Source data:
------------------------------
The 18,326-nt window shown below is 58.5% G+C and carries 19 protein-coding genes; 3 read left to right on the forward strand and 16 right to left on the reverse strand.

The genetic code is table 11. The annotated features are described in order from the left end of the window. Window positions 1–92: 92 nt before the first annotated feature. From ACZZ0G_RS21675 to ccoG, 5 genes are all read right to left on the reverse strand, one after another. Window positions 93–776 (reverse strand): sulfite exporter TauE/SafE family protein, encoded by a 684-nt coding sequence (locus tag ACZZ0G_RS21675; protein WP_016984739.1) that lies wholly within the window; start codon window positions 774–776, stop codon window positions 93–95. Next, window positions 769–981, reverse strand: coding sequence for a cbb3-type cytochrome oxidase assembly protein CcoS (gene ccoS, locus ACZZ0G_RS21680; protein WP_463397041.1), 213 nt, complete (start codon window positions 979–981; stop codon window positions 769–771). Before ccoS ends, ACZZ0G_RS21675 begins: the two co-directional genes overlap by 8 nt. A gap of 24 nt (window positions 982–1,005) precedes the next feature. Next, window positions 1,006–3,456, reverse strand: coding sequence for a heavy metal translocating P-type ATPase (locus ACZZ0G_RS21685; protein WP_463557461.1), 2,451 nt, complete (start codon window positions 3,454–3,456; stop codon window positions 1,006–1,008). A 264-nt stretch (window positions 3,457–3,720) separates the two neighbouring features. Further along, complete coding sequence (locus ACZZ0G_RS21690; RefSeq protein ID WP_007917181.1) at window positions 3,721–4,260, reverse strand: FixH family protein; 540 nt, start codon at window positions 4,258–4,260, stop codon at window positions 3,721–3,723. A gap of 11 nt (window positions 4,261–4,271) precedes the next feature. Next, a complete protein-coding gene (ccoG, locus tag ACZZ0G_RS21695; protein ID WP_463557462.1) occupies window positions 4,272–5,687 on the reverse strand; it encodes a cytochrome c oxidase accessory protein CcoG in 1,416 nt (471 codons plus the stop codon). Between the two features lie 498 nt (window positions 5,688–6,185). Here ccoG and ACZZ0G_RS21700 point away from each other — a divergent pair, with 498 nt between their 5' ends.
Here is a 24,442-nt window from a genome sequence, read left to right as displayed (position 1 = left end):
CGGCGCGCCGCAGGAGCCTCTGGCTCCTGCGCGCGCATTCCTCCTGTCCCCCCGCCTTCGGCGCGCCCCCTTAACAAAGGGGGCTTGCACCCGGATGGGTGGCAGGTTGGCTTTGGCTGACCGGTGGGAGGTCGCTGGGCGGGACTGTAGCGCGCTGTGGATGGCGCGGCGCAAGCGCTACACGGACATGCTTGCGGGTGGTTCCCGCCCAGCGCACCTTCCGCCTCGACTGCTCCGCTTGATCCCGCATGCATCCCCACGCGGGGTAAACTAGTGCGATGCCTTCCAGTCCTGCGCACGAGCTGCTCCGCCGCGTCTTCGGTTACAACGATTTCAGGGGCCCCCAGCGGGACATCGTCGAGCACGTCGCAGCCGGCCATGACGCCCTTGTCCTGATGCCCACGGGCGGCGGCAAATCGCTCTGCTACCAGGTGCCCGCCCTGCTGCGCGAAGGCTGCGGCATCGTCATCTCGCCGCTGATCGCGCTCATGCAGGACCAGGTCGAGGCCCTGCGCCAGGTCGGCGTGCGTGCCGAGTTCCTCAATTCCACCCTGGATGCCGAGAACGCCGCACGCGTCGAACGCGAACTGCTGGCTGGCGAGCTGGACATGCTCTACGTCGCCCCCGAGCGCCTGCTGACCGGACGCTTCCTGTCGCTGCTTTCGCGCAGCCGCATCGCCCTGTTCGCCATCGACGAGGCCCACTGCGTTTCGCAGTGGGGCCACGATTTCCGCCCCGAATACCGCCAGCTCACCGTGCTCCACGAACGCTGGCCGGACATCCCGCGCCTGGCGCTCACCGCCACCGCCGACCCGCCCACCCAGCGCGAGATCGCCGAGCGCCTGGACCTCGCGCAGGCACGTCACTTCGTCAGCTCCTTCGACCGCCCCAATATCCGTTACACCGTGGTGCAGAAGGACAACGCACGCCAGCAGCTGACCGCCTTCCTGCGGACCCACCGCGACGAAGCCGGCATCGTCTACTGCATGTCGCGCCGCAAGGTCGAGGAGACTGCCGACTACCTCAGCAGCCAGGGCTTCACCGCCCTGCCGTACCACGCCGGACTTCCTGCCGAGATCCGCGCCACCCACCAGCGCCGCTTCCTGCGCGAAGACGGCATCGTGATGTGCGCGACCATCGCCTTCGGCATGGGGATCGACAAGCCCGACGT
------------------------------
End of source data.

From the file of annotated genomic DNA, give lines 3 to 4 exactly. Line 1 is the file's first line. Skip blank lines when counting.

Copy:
Here is a 24,442-nt window from a genome sequence, read left to right as displayed (position 1 = left end):
CGGCGCGCCGCAGGAGCCTCTGGCTCCTGCGCGCGCATTCCTCCTGTCCCCCCGCCTTCGGCGCGCCCCCTTAACAAAGGGGGCTTGCACCCGGATGGGTGGCAGGTTGGCTTTGGCTGACCGGTGGGAGGTCGCTGGGCGGGACTGTAGCGCGCTGTGGATGGCGCGGCGCAAGCGCTACACGGACATGCTTGCGGGTGGTTCCCGCCCAGCGCACCTTCCGCCTCGACTGCTCCGCTTGATCCCGCATGCATCCCCACGCGGGGTAAACTAGTGCGATGCCTTCCAGTCCTGCGCACGAGCTGCTCCGCCGCGTCTTCGGTTACAACGATTTCAGGGGCCCCCAGCGGGACATCGTCGAGCACGTCGCAGCCGGCCATGACGCCCTTGTCCTGATGCCCACGGGCGGCGGCAAATCGCTCTGCTACCAGGTGCCCGCCCTGCTGCGCGAAGGCTGCGGCATCGTCATCTCGCCGCTGATCGCGCTCATGCAGGACCAGGTCGAGGCCCTGCGCCAGGTCGGCGTGCGTGCCGAGTTCCTCAATTCCACCCTGGATGCCGAGAACGCCGCACGCGTCGAACGCGAACTGCTGGCTGGCGAGCTGGACATGCTCTACGTCGCCCCCGAGCGCCTGCTGACCGGACGCTTCCTGTCGCTGCTTTCGCGCAGCCGCATCGCCCTGTTCGCCATCGACGAGGCCCACTGCGTTTCGCAGTGGGGCCACGATTTCCGCCCCGAATACCGCCAGCTCACCGTGCTCCACGAACGCTGGCCGGACATCCCGCGCCTGGCGCTCACCGCCACCGCCGACCCGCCCACCCAGCGCGAGATCGCCGAGCGCCTGGACCTCGCGCAGGCACGTCACTTCGTCAGCTCCTTCGACCGCCCCAATATCCGTTACACCGTGGTGCAGAAGGACAACGCACGCCAGCAGCTGACCGCCTTCCTGCGGACCCACCGCGACGAAGCCGGCATCGTCTACTGCATGTCGCGCCGCAAGGTCGAGGAGACTGCCGACTACCTCAGCAGCCAGGGCTTCACCGCCCTGCCGTACCACGCCGGACTTCCTGCCGAGATCCGCGCCACCCACCAGCGCCGCTTCCTGCGCGAAGACGGCATCGTGATGTGCGCGACCATCGCCTTCGGCATGGGGATCGACAAGCCCGACGT